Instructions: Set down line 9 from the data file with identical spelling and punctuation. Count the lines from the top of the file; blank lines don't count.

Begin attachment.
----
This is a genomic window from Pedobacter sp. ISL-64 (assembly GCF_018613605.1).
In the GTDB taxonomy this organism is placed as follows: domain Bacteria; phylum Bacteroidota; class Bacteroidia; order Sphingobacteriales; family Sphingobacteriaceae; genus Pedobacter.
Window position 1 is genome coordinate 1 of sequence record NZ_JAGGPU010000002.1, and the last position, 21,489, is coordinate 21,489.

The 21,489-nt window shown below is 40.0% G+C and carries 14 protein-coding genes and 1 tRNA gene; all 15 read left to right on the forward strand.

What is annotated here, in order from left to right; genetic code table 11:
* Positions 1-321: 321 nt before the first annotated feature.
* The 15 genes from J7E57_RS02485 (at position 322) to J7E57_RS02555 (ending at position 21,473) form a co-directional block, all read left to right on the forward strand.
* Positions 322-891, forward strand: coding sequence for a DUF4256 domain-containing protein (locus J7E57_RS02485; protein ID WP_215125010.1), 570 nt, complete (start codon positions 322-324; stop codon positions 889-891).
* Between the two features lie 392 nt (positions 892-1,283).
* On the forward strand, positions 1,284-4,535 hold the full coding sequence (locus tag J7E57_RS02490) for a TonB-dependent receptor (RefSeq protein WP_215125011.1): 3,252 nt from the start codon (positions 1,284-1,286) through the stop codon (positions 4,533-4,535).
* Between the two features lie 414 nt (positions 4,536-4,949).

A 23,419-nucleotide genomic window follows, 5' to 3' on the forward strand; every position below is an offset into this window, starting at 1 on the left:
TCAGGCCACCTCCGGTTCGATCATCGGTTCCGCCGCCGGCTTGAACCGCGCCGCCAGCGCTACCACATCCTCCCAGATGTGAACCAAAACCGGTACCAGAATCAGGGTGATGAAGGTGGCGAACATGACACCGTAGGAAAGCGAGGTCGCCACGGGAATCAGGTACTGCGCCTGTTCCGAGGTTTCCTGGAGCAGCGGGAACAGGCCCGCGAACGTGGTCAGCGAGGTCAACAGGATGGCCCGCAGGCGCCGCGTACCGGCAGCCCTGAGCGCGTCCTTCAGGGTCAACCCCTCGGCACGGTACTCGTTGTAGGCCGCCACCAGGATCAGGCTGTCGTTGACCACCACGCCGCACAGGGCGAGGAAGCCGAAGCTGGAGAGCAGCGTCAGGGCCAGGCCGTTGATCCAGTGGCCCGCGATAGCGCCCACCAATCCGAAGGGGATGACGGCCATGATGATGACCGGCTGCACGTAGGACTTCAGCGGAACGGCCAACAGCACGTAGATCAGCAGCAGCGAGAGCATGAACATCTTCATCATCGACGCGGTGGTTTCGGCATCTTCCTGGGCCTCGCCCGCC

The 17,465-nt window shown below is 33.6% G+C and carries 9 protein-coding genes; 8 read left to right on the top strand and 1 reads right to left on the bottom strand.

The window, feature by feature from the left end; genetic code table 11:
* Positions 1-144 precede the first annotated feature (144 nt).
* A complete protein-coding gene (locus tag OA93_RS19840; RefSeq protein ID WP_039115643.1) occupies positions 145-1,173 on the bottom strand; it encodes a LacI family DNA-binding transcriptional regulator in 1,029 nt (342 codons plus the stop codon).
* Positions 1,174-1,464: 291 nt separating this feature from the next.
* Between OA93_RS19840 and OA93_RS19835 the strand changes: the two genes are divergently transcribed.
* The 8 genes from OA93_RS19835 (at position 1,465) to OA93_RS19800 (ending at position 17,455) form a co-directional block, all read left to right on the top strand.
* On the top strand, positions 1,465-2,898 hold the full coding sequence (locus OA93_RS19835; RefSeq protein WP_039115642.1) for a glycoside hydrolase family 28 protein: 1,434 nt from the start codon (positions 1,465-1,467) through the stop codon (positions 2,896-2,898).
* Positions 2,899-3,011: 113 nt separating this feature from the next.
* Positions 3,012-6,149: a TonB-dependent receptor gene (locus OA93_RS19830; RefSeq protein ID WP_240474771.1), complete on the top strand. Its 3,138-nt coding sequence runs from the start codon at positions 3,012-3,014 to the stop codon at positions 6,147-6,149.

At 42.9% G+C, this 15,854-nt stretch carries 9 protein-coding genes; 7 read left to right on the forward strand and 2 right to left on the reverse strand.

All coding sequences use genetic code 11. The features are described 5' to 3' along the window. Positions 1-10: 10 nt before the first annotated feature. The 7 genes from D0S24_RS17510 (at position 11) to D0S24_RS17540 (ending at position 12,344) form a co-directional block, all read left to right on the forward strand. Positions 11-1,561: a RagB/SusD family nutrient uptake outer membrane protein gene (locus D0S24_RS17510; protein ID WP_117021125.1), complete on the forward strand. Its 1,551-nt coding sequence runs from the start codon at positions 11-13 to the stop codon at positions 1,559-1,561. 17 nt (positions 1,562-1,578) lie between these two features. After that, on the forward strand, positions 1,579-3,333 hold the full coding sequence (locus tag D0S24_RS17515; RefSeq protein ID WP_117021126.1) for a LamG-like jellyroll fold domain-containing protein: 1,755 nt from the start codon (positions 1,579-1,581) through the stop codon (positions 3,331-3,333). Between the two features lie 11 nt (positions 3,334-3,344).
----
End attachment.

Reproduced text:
* Between the two features lie 392 nt (positions 892-1,283).